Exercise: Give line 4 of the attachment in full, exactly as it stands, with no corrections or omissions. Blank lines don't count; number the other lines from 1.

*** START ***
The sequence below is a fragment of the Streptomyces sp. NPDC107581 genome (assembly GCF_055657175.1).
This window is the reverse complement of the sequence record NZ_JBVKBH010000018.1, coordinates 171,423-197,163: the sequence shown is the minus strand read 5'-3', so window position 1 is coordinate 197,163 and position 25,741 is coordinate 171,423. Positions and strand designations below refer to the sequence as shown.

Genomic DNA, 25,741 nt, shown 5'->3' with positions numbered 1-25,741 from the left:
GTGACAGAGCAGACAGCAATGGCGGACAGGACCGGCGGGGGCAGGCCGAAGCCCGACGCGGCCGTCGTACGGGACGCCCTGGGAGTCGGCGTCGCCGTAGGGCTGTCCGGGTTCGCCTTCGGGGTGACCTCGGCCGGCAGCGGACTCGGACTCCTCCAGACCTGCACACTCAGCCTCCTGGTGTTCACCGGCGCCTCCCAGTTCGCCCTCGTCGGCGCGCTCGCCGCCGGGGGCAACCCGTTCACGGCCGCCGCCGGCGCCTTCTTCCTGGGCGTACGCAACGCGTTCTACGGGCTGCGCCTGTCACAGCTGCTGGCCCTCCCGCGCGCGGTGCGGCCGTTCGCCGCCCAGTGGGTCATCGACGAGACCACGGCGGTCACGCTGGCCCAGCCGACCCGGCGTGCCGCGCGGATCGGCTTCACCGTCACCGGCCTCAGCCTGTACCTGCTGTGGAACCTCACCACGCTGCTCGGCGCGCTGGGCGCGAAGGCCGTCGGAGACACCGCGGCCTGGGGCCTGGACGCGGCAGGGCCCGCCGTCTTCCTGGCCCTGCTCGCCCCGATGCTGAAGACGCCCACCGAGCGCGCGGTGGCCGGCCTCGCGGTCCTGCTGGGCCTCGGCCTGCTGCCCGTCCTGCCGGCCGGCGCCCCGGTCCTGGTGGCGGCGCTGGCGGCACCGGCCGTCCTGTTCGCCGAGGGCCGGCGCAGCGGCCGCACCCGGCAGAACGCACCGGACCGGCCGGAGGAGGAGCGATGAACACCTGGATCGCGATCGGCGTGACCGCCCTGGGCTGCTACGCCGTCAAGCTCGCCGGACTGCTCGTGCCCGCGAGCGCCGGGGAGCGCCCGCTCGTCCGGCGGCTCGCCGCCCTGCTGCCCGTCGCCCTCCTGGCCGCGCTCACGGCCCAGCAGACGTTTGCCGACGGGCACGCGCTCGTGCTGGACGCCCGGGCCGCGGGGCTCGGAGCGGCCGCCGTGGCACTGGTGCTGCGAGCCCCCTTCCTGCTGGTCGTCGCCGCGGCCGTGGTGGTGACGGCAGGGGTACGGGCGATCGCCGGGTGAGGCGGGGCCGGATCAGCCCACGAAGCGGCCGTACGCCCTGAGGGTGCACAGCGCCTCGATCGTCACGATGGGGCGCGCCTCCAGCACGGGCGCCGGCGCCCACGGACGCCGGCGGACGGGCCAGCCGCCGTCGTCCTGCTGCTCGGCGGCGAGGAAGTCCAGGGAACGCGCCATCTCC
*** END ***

GTGACAGAGCAGACAGCAATGGCGGACAGGACCGGCGGGGGCAGGCCGAAGCCCGACGCGGCCGTCGTACGGGACGCCCTGGGAGTCGGCGTCGCCGTAGGGCTGTCCGGGTTCGCCTTCGGGGTGACCTCGGCCGGCAGCGGACTCGGACTCCTCCAGACCTGCACACTCAGCCTCCTGGTGTTCACCGGCGCCTCCCAGTTCGCCCTCGTCGGCGCGCTCGCCGCCGGGGGCAACCCGTTCACGGCCGCCGCCGGCGCCTTCTTCCTGGGCGTACGCAACGCGTTCTACGGGCTGCGCCTGTCACAGCTGCTGGCCCTCCCGCGCGCGGTGCGGCCGTTCGCCGCCCAGTGGGTCATCGACGAGACCACGGCGGTCACGCTGGCCCAGCCGACCCGGCGTGCCGCGCGGATCGGCTTCACCGTCACCGGCCTCAGCCTGTACCTGCTGTGGAACCTCACCACGCTGCTCGGCGCGCTGGGCGCGAAGGCCGTCGGAGACACCGCGGCCTGGGGCCTGGACGCGGCAGGGCCCGCCGTCTTCCTGGCCCTGCTCGCCCCGATGCTGAAGACGCCCACCGAGCGCGCGGTGGCCGGCCTCGCGGTCCTGCTGGGCCTCGGCCTGCTGCCCGTCCTGCCGGCCGGCGCCCCGGTCCTGGTGGCGGCGCTGGCGGCACCGGCCGTCCTGTTCGCCGAGGGCCGGCGCAGCGGCCGCACCCGGCAGAACGCACCGGACCGGCCGGAGGAGGAGCGATGAACACCTGGATCGCGATCGGCGTGACCGCCCTGGGCTGCTACGCCGTCAAGCTCGCCGGACTGCTCGTGCCCGCGAGCGCCGGGGAGCGCCCGCTCGTCCGGCGGCTCGCCGCCCTGCTGCCCGTCGCCCTCCTGGCCGCGCTCACGGCCCAGCAGACGTTTGCCGACGGGCACGCGCTCGTGCTGGACGCCCGGGCCGCGGGGCTCGGAGCGGCCGCCGTGGCACTGGTGCTGCGAGCCCCCTTCCTGCTGGTCGTCGCCGCGGCCGTGGTGGTGACGGCAGGGGTACGGGCGATCGCCGGGTGAGGCGGGGCCGGATCAGCCCACGAAGCGGCCGTACGCCCTGAGGGTGCACAGCGCCTCGATCGTCACGATGGGGCGCGCCTCCAGCACGGGCGCCGGCGCCCACGGACGCCGGCGGACGGGCCAGCCGCCGTCGTCCTGCTGCTCGGCGGCGAGGAAGTCCAGGGAACGCGCCATCTCC